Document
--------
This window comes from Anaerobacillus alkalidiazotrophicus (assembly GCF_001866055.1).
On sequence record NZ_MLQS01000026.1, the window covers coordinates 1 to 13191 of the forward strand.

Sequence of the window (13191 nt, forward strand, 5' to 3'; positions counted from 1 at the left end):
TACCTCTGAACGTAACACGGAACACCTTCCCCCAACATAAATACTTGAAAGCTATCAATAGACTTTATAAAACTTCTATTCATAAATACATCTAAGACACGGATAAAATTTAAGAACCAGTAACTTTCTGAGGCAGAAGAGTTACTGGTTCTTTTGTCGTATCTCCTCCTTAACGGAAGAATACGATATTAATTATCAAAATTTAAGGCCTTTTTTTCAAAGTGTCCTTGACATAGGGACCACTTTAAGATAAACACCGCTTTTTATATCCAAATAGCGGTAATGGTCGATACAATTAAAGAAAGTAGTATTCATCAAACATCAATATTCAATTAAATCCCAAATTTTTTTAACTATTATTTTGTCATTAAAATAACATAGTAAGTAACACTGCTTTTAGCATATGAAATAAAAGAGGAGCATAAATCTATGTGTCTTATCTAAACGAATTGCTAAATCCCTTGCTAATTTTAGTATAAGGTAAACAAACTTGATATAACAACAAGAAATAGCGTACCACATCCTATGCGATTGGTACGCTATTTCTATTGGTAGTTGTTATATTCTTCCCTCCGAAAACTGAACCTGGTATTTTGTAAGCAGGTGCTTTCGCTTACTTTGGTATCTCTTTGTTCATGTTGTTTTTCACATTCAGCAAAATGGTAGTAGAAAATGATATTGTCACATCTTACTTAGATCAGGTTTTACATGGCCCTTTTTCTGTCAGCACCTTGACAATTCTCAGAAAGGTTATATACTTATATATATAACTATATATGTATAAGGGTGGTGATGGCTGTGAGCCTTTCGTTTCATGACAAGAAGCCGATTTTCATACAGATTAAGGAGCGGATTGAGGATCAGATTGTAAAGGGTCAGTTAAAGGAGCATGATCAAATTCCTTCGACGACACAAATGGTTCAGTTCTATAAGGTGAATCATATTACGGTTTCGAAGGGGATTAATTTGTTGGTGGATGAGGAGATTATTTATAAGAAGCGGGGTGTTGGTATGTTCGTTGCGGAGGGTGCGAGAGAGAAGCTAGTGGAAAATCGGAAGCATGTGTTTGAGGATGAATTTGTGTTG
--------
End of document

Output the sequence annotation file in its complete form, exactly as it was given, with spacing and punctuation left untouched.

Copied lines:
This window comes from Anaerobacillus alkalidiazotrophicus (assembly GCF_001866055.1).
On sequence record NZ_MLQS01000026.1, the window covers coordinates 1 to 13191 of the forward strand.

Sequence of the window (13191 nt, forward strand, 5' to 3'; positions counted from 1 at the left end):
TACCTCTGAACGTAACACGGAACACCTTCCCCCAACATAAATACTTGAAAGCTATCAATAGACTTTATAAAACTTCTATTCATAAATACATCTAAGACACGGATAAAATTTAAGAACCAGTAACTTTCTGAGGCAGAAGAGTTACTGGTTCTTTTGTCGTATCTCCTCCTTAACGGAAGAATACGATATTAATTATCAAAATTTAAGGCCTTTTTTTCAAAGTGTCCTTGACATAGGGACCACTTTAAGATAAACACCGCTTTTTATATCCAAATAGCGGTAATGGTCGATACAATTAAAGAAAGTAGTATTCATCAAACATCAATATTCAATTAAATCCCAAATTTTTTTAACTATTATTTTGTCATTAAAATAACATAGTAAGTAACACTGCTTTTAGCATATGAAATAAAAGAGGAGCATAAATCTATGTGTCTTATCTAAACGAATTGCTAAATCCCTTGCTAATTTTAGTATAAGGTAAACAAACTTGATATAACAACAAGAAATAGCGTACCACATCCTATGCGATTGGTACGCTATTTCTATTGGTAGTTGTTATATTCTTCCCTCCGAAAACTGAACCTGGTATTTTGTAAGCAGGTGCTTTCGCTTACTTTGGTATCTCTTTGTTCATGTTGTTTTTCACATTCAGCAAAATGGTAGTAGAAAATGATATTGTCACATCTTACTTAGATCAGGTTTTACATGGCCCTTTTTCTGTCAGCACCTTGACAATTCTCAGAAAGGTTATATACTTATATATATAACTATATATGTATAAGGGTGGTGATGGCTGTGAGCCTTTCGTTTCATGACAAGAAGCCGATTTTCATACAGATTAAGGAGCGGATTGAGGATCAGATTGTAAAGGGTCAGTTAAAGGAGCATGATCAAATTCCTTCGACGACACAAATGGTTCAGTTCTATAAGGTGAATCATATTACGGTTTCGAAGGGGATTAATTTGTTGGTGGATGAGGAGATTATTTATAAGAAGCGGGGTGTTGGTATGTTCGTTGCGGAGGGTGCGAGAGAGAAGCTAGTGGAAAATCGGAAGCATGTGTTTGAGGATGAATTTGTGTTG